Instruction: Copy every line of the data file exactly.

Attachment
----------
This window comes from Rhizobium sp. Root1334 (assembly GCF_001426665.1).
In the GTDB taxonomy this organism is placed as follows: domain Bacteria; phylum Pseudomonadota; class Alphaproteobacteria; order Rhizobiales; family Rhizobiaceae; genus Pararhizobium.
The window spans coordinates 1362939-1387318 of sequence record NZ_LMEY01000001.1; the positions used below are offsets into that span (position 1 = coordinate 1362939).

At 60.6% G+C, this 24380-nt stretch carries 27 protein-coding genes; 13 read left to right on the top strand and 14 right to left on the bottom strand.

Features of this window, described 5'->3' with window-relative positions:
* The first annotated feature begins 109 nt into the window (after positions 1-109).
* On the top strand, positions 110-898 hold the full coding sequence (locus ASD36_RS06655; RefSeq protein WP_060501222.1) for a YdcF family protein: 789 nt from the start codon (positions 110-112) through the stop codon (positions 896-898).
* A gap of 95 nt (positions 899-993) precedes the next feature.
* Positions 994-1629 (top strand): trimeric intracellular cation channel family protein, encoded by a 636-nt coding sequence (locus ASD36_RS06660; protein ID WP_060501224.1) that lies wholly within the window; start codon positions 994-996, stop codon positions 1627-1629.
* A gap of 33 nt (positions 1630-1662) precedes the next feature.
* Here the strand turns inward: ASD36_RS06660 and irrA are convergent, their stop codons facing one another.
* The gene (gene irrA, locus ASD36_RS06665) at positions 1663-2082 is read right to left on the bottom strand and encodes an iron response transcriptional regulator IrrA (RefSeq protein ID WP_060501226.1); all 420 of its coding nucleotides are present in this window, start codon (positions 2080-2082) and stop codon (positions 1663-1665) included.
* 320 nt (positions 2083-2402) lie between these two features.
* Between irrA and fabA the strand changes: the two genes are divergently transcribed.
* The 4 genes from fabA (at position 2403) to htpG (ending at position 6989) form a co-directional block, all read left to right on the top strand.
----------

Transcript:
This window comes from Rhizobium sp. Root1334 (assembly GCF_001426665.1).
In the GTDB taxonomy this organism is placed as follows: domain Bacteria; phylum Pseudomonadota; class Alphaproteobacteria; order Rhizobiales; family Rhizobiaceae; genus Pararhizobium.
The window spans coordinates 1362939-1387318 of sequence record NZ_LMEY01000001.1; the positions used below are offsets into that span (position 1 = coordinate 1362939).

At 60.6% G+C, this 24380-nt stretch carries 27 protein-coding genes; 13 read left to right on the top strand and 14 right to left on the bottom strand.

Features of this window, described 5'->3' with window-relative positions:
* The first annotated feature begins 109 nt into the window (after positions 1-109).
* On the top strand, positions 110-898 hold the full coding sequence (locus ASD36_RS06655; RefSeq protein WP_060501222.1) for a YdcF family protein: 789 nt from the start codon (positions 110-112) through the stop codon (positions 896-898).
* A gap of 95 nt (positions 899-993) precedes the next feature.
* Positions 994-1629 (top strand): trimeric intracellular cation channel family protein, encoded by a 636-nt coding sequence (locus ASD36_RS06660; protein ID WP_060501224.1) that lies wholly within the window; start codon positions 994-996, stop codon positions 1627-1629.
* A gap of 33 nt (positions 1630-1662) precedes the next feature.
* Here the strand turns inward: ASD36_RS06660 and irrA are convergent, their stop codons facing one another.
* The gene (gene irrA, locus ASD36_RS06665) at positions 1663-2082 is read right to left on the bottom strand and encodes an iron response transcriptional regulator IrrA (RefSeq protein ID WP_060501226.1); all 420 of its coding nucleotides are present in this window, start codon (positions 2080-2082) and stop codon (positions 1663-1665) included.
* 320 nt (positions 2083-2402) lie between these two features.
* Between irrA and fabA the strand changes: the two genes are divergently transcribed.
* The 4 genes from fabA (at position 2403) to htpG (ending at position 6989) form a co-directional block, all read left to right on the top strand.